• War years – 1939-1945 – The British tried to limit it to 75,000 per year (450,000 over 6 years) but there was much illegal immigration so the numbers are not clear.
  • 1948-1953 – 723,000

In 1922 the population of all Palestine, which included the area to become Israel, was made up of 78% Muslim, 11% Jewish and 10% Christian. Today it is 47% Muslim, 50% Jewish and 2% Christian.  In Israel, the number is 75% Jewish.  This is out of a population of about 8 million.

So migration has changed an Arabic nation called Palestine into a nation where half the people no longer view themselves as Palestinians.  In fact they are at war with Palestine.  They have their own religion, language and culture. They have taken a large chunk of Palestine, called it Israel, and made it a predominantly Jewish area.  All this happened in under 100 years.

This seems to be just another form of colonisation.  Be it the British invading Australia, or the Portuguese invading Brazil.  The difference is it used to take centuries to happen.  Today it can happen in decades.

What may happen in the future can never be predicted, but we can see the trends and guess where that might lead.  Migration can happen in waves.  The first wave arrive and get established. Family, friends and the more adventurous will follow.  It can expand exponentially.   So the refugees into Europe from places like Syria are the first wave.  Behind them will be more who see the better life on offer in Europe.  How could this not be an improvement on being killed in the crossfire between fanatical armies.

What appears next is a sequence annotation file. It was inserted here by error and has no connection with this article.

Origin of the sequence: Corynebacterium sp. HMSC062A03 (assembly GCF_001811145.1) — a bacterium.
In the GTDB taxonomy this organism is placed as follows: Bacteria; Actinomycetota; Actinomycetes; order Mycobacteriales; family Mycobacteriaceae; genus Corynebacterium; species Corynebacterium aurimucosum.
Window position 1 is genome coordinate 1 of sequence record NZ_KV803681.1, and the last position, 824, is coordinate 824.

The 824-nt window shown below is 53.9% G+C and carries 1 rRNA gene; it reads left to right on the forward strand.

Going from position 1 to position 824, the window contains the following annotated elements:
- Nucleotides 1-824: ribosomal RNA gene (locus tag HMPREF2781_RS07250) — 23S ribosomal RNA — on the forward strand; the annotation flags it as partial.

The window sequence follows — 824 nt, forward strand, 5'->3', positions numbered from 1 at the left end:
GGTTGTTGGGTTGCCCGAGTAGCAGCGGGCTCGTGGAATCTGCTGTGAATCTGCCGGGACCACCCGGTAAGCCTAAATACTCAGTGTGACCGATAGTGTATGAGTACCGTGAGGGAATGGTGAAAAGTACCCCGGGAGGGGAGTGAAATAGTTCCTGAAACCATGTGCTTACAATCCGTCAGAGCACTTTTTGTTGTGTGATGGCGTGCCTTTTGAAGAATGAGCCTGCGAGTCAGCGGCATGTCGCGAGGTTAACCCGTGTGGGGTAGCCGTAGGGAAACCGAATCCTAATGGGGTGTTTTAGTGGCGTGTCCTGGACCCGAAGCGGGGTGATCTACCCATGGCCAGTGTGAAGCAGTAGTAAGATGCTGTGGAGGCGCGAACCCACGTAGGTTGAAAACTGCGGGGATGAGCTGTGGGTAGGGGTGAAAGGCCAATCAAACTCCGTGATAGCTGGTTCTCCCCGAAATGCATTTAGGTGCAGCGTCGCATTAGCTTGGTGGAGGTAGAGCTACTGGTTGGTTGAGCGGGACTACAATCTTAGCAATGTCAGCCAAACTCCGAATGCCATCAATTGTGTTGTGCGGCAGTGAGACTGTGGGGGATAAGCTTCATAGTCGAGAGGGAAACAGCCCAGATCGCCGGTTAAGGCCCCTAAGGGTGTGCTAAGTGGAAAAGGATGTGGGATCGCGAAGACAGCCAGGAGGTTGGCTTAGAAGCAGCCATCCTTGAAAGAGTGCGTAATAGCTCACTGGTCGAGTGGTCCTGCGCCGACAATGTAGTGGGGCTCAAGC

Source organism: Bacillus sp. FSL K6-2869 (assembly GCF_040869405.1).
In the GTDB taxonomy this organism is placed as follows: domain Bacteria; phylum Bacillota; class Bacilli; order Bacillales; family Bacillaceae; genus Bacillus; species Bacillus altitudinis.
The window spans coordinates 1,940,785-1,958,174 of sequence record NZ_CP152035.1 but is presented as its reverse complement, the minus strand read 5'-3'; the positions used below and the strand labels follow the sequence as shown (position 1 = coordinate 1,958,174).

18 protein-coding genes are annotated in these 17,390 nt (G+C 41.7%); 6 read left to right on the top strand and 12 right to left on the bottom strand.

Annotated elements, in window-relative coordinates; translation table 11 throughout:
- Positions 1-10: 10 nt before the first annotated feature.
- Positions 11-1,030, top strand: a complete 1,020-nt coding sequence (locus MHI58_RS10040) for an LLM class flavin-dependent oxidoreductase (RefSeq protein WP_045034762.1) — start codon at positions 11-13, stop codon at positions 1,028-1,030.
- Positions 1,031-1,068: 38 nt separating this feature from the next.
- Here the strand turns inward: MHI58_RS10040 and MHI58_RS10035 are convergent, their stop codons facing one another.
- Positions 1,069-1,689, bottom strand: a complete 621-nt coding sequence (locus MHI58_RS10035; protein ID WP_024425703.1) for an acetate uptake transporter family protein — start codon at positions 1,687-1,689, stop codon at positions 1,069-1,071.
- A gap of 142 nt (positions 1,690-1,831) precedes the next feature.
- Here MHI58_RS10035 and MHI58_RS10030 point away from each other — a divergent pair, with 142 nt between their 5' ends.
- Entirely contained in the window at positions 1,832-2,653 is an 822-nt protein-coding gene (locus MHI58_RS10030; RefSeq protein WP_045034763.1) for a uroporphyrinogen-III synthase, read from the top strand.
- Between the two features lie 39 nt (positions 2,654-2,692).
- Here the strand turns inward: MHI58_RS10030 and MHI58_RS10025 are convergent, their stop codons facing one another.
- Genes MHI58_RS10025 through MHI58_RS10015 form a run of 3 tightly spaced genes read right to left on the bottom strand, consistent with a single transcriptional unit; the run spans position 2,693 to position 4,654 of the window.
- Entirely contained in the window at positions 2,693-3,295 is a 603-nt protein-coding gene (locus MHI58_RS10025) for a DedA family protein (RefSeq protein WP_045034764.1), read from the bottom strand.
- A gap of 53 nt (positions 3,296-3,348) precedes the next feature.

MigraCould an Israel happen in Europe?  Maybe the larger populations like Germany could absorb the culture shock of mass migration with little change.  Smaller countries may not.  Once a smaller country had a critical mass of immigrants from a particular group, they would attract more immigration, and the country might be powerless to resist.  This could lead to a breakdown in government services, taxes, education and marginalisation of the traditional population.  In some western countries, there are already enclaves where the traditional population has been replaced by a migrant population and a different set of rules apply.

Maybe we are, as the song says, a great big melting pot.  Maybe we will become a homogenous group where there is little difference between one country and another.  On a recent visit to Canada, I found the differences between Sydney and Toronto were very small.  The climate and geography may be different but culturally they are very similar.

Which brings me back to the question of the morality of borders.  What divides us now are things like tribal values, education, culture, religion and politics.  As we start to move closer together in all these things, the concept of borders becomes less relevant.  The concept of a religious and ethnic takeover of a region, as was Israel’s takeover of Palestine, could end up being seen as colonisation.  Not something to be condoned.

The mobility of immigrants might mean any despotic government would cause the population to walk away.  Half Syria already has.  Just pack your few belongings and head for a better life somewhere else.  A sort of self levelling management of people by government.  Bad government they leave; good government they arrive.

How we now see the difference between states in a country, may eventually be the same as the differences between countries.